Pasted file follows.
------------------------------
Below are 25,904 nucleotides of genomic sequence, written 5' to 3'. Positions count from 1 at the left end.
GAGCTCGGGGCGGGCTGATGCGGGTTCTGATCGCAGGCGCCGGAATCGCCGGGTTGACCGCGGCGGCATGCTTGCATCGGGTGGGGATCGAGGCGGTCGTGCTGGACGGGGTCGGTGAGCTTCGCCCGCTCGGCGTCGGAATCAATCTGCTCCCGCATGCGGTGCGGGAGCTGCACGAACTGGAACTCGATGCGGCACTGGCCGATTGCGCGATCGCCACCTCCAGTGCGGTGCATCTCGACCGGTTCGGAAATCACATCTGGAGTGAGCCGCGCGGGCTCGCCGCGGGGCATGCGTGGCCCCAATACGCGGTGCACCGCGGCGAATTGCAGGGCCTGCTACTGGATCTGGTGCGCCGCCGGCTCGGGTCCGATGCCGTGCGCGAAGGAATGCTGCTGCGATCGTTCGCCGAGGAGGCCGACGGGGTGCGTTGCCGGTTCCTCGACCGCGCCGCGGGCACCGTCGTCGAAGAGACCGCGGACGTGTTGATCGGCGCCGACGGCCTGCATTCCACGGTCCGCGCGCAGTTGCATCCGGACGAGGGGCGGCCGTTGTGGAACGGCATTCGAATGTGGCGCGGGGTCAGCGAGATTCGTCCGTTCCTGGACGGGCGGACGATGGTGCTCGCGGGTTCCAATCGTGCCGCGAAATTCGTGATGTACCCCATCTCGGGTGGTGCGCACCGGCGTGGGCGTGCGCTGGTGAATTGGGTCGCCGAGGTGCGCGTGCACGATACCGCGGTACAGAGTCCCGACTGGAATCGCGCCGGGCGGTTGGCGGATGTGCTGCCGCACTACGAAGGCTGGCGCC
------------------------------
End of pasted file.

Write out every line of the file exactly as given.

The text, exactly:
Below are 25,904 nucleotides of genomic sequence, written 5' to 3'. Positions count from 1 at the left end.
GAGCTCGGGGCGGGCTGATGCGGGTTCTGATCGCAGGCGCCGGAATCGCCGGGTTGACCGCGGCGGCATGCTTGCATCGGGTGGGGATCGAGGCGGTCGTGCTGGACGGGGTCGGTGAGCTTCGCCCGCTCGGCGTCGGAATCAATCTGCTCCCGCATGCGGTGCGGGAGCTGCACGAACTGGAACTCGATGCGGCACTGGCCGATTGCGCGATCGCCACCTCCAGTGCGGTGCATCTCGACCGGTTCGGAAATCACATCTGGAGTGAGCCGCGCGGGCTCGCCGCGGGGCATGCGTGGCCCCAATACGCGGTGCACCGCGGCGAATTGCAGGGCCTGCTACTGGATCTGGTGCGCCGCCGGCTCGGGTCCGATGCCGTGCGCGAAGGAATGCTGCTGCGATCGTTCGCCGAGGAGGCCGACGGGGTGCGTTGCCGGTTCCTCGACCGCGCCGCGGGCACCGTCGTCGAAGAGACCGCGGACGTGTTGATCGGCGCCGACGGCCTGCATTCCACGGTCCGCGCGCAGTTGCATCCGGACGAGGGGCGGCCGTTGTGGAACGGCATTCGAATGTGGCGCGGGGTCAGCGAGATTCGTCCGTTCCTGGACGGGCGGACGATGGTGCTCGCGGGTTCCAATCGTGCCGCGAAATTCGTGATGTACCCCATCTCGGGTGGTGCGCACCGGCGTGGGCGTGCGCTGGTGAATTGGGTCGCCGAGGTGCGCGTGCACGATACCGCGGTACAGAGTCCCGACTGGAATCGCGCCGGGCGGTTGGCGGATGTGCTGCCGCACTACGAAGGCTGGCGCC